News
10/7/2009
02:50 PM
George Crump
George Crump
Commentary
50%
50%

Understanding Storage Performance

For most storage managers improving storage performance is an endless loop of upgrades that are taken until the problem goes away. Understanding where to look and how to configure the environment is often a series of "best guesses" instead of a thorough understanding of it. In today's economy best guesses are not allowed. Making the right move, the first time, is critical.

For most storage managers improving storage performance is an endless loop of upgrades that are taken until the problem goes away. Understanding where to look and how to configure the environment is often a series of "best guesses" instead of a thorough understanding of it. In today's economy best guesses are not allowed. Making the right move, the first time, is critical.The first step, as always, is to understand the nature of the problem. Do you really have a storage performance issue or do you have a bad application? Nearly everything you do to the storage infrastructure to improve performance is going to cost money and in some cases a lot of money. Before you spend that money you want to make sure you will see a difference. Unfortunately confirming that an application really could take advantage of more storage performance is sometimes hard to prove. You can start with some of the steps we discuss in our "Visual SSD Readiness" guide where we talk about using utilities like PerfMon to determine if the application is building up enough storage I/O requests to validate a higher drive count or if the performance issue is more of a response time issue and needs to be addressed by adding faster drives or solid state disk technology.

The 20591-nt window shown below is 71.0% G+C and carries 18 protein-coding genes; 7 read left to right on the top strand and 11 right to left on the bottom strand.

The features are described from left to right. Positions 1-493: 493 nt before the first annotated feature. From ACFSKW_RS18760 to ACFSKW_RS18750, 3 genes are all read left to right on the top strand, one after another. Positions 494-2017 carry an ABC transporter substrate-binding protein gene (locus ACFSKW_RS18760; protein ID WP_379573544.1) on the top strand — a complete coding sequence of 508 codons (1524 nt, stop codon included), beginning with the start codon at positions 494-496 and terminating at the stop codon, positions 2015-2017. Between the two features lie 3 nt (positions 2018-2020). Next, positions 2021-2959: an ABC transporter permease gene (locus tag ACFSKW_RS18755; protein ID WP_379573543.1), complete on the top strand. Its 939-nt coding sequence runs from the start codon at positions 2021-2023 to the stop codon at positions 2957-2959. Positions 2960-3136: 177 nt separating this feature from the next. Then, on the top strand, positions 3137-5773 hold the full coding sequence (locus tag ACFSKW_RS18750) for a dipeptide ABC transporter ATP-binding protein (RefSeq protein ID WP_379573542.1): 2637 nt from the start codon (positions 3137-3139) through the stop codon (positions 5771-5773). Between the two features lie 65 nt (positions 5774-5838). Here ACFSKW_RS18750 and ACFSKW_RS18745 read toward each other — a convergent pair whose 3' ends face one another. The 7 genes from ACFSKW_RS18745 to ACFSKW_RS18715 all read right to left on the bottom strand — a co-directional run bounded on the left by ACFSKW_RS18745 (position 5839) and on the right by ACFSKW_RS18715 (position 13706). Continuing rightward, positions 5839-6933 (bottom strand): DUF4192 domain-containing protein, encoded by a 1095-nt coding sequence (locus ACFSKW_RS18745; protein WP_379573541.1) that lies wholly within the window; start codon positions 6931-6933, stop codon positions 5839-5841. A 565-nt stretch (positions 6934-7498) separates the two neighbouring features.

Beyond these basic system utilities there are tools available from companies like Confio and Tek-Tools that can analyze storage performance from the application itself, through the server, through the network and on to the storage. Creating a complete picture has great value when trying to prove that the application is truly in need of greater storage performance or if better programming can be applied.

Once it is determined that the application could take advantage of improved storage performance there are several areas to look at; wider storage bandwidth, faster storage controllers and of course faster and higher speed drives. While there is no correct order to follow in bandwidth upgrades, in most cases the first attempt is to add more and higher speed drives. This can have unpredictable results. Instead performance has to be examined holistically.

In most cases storage bandwidth is not the problem, most SANs today are at 4GB and will slowly be migrating to 8GB or 10GB FCoE over the next few years. As we discuss in "What's Causing the Storage IO Bottleneck?" the storage controllers themselves can also be the performance bottleneck either through too much processor load managing the array or through bandwidth into and out of the controller head. Finally of course there are the drive mechanics themselves. As mentioned earlier, based on queue depth or response time, adding more or faster drives can solve the problem.